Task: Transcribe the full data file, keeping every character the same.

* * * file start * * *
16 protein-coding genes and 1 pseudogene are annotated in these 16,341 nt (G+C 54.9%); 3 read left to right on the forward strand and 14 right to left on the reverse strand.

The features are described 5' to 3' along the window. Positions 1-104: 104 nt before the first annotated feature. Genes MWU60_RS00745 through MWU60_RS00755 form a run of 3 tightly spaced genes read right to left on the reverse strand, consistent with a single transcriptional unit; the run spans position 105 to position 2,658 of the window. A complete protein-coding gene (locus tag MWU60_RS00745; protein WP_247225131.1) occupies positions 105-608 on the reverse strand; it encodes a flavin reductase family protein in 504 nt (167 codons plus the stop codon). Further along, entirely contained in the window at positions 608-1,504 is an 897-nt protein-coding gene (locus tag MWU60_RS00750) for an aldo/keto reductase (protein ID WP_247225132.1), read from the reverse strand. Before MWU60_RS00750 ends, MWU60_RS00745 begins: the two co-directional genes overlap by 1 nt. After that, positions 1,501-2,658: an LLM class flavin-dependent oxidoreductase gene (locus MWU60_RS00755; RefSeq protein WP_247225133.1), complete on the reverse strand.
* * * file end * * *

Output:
16 protein-coding genes and 1 pseudogene are annotated in these 16,341 nt (G+C 54.9%); 3 read left to right on the forward strand and 14 right to left on the reverse strand.

The features are described 5' to 3' along the window. Positions 1-104: 104 nt before the first annotated feature. Genes MWU60_RS00745 through MWU60_RS00755 form a run of 3 tightly spaced genes read right to left on the reverse strand, consistent with a single transcriptional unit; the run spans position 105 to position 2,658 of the window. A complete protein-coding gene (locus tag MWU60_RS00745; protein WP_247225131.1) occupies positions 105-608 on the reverse strand; it encodes a flavin reductase family protein in 504 nt (167 codons plus the stop codon). Further along, entirely contained in the window at positions 608-1,504 is an 897-nt protein-coding gene (locus tag MWU60_RS00750) for an aldo/keto reductase (protein ID WP_247225132.1), read from the reverse strand. Before MWU60_RS00750 ends, MWU60_RS00745 begins: the two co-directional genes overlap by 1 nt. After that, positions 1,501-2,658: an LLM class flavin-dependent oxidoreductase gene (locus MWU60_RS00755; RefSeq protein WP_247225133.1), complete on the reverse strand.